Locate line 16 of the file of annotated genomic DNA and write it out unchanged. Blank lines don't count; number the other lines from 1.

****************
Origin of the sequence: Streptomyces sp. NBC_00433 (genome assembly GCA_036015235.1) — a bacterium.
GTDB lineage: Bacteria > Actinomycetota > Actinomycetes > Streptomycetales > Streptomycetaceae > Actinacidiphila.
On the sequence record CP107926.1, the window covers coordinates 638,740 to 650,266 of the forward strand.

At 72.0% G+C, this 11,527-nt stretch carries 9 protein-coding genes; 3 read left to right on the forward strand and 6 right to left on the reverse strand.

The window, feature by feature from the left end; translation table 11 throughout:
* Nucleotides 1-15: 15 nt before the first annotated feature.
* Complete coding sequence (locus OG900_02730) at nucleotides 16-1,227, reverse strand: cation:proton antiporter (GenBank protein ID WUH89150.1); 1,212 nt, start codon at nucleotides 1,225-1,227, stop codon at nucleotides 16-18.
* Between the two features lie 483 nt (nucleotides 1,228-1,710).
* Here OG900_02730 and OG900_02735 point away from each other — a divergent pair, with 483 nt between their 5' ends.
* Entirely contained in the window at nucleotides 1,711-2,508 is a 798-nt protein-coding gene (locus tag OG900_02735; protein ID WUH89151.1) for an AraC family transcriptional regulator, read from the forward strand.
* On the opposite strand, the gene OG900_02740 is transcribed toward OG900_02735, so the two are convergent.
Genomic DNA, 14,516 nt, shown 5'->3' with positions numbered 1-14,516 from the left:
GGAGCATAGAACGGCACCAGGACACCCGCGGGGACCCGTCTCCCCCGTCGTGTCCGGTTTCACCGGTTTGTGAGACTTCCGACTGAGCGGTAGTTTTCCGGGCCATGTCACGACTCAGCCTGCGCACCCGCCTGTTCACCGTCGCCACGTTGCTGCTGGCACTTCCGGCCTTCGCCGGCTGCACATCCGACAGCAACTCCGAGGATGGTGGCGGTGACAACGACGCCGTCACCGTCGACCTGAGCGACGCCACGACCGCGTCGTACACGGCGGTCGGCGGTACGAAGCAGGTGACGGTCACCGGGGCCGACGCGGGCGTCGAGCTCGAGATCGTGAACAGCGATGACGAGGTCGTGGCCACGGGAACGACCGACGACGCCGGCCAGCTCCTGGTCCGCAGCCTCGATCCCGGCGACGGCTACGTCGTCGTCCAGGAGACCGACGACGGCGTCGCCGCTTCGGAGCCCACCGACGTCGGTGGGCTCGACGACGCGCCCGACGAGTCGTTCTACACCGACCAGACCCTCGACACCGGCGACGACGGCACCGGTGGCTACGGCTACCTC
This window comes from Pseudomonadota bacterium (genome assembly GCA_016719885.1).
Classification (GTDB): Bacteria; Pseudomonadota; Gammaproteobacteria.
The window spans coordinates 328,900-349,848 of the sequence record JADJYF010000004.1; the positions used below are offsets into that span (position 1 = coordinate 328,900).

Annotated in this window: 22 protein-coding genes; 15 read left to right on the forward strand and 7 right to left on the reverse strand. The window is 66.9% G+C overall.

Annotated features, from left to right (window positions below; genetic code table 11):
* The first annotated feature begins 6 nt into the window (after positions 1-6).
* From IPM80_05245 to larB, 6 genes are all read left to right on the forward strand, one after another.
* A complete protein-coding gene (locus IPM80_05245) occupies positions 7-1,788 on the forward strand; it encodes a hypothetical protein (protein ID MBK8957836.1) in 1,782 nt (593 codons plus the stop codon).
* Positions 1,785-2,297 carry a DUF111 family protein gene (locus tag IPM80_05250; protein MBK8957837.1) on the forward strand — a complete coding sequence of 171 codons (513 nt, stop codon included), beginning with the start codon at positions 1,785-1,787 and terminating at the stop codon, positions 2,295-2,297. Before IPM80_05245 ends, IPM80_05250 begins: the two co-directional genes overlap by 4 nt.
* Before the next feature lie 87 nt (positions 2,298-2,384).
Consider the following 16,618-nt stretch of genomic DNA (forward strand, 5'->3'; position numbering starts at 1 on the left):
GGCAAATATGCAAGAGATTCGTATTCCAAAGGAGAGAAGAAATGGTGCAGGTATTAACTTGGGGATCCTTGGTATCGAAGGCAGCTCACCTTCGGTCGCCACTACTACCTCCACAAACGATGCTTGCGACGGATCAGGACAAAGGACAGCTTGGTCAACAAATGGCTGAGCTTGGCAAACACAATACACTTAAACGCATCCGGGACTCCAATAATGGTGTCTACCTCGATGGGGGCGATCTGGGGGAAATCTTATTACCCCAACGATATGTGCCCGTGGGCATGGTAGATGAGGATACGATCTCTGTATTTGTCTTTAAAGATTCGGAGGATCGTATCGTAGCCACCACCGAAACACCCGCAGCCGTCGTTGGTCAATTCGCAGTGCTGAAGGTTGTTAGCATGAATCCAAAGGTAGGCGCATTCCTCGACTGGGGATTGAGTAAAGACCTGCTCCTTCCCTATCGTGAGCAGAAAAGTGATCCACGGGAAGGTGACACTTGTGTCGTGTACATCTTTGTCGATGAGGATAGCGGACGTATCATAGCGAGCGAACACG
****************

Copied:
The window spans coordinates 328,900-349,848 of the sequence record JADJYF010000004.1; the positions used below are offsets into that span (position 1 = coordinate 328,900).